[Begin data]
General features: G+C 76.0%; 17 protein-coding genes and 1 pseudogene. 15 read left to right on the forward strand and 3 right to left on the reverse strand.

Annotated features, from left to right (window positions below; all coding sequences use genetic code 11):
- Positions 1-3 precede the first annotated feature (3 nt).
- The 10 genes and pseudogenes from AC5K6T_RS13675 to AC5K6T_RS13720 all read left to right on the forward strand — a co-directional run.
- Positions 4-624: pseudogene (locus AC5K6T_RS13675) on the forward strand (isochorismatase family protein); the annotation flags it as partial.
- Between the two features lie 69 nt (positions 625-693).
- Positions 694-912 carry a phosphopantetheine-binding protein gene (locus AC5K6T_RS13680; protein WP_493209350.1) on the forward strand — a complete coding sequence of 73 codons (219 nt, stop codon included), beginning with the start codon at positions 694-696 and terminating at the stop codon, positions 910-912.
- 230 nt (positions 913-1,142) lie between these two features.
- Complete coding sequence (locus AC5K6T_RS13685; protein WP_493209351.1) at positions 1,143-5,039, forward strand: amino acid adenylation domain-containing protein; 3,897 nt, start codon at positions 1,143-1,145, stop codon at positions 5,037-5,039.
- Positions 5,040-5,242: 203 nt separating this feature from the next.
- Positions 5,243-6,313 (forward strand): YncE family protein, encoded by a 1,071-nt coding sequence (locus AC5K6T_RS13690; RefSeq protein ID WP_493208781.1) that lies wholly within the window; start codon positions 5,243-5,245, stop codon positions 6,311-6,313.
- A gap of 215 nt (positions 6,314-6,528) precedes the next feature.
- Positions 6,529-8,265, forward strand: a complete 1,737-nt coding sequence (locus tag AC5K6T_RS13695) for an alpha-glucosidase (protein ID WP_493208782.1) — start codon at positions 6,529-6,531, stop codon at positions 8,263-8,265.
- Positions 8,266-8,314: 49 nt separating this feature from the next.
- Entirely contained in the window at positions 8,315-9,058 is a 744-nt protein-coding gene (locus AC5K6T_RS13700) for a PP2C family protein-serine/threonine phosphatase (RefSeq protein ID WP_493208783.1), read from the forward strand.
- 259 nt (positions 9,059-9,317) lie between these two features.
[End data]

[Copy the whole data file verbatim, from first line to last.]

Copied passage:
General features: G+C 76.0%; 17 protein-coding genes and 1 pseudogene. 15 read left to right on the forward strand and 3 right to left on the reverse strand.

Annotated features, from left to right (window positions below; all coding sequences use genetic code 11):
- Positions 1-3 precede the first annotated feature (3 nt).
- The 10 genes and pseudogenes from AC5K6T_RS13675 to AC5K6T_RS13720 all read left to right on the forward strand — a co-directional run.
- Positions 4-624: pseudogene (locus AC5K6T_RS13675) on the forward strand (isochorismatase family protein); the annotation flags it as partial.
- Between the two features lie 69 nt (positions 625-693).
- Positions 694-912 carry a phosphopantetheine-binding protein gene (locus AC5K6T_RS13680; protein WP_493209350.1) on the forward strand — a complete coding sequence of 73 codons (219 nt, stop codon included), beginning with the start codon at positions 694-696 and terminating at the stop codon, positions 910-912.
- 230 nt (positions 913-1,142) lie between these two features.
- Complete coding sequence (locus AC5K6T_RS13685; protein WP_493209351.1) at positions 1,143-5,039, forward strand: amino acid adenylation domain-containing protein; 3,897 nt, start codon at positions 1,143-1,145, stop codon at positions 5,037-5,039.
- Positions 5,040-5,242: 203 nt separating this feature from the next.
- Positions 5,243-6,313 (forward strand): YncE family protein, encoded by a 1,071-nt coding sequence (locus AC5K6T_RS13690; RefSeq protein ID WP_493208781.1) that lies wholly within the window; start codon positions 5,243-5,245, stop codon positions 6,311-6,313.
- A gap of 215 nt (positions 6,314-6,528) precedes the next feature.
- Positions 6,529-8,265, forward strand: a complete 1,737-nt coding sequence (locus tag AC5K6T_RS13695) for an alpha-glucosidase (protein ID WP_493208782.1) — start codon at positions 6,529-6,531, stop codon at positions 8,263-8,265.
- Positions 8,266-8,314: 49 nt separating this feature from the next.
- Entirely contained in the window at positions 8,315-9,058 is a 744-nt protein-coding gene (locus AC5K6T_RS13700) for a PP2C family protein-serine/threonine phosphatase (RefSeq protein ID WP_493208783.1), read from the forward strand.
- 259 nt (positions 9,059-9,317) lie between these two features.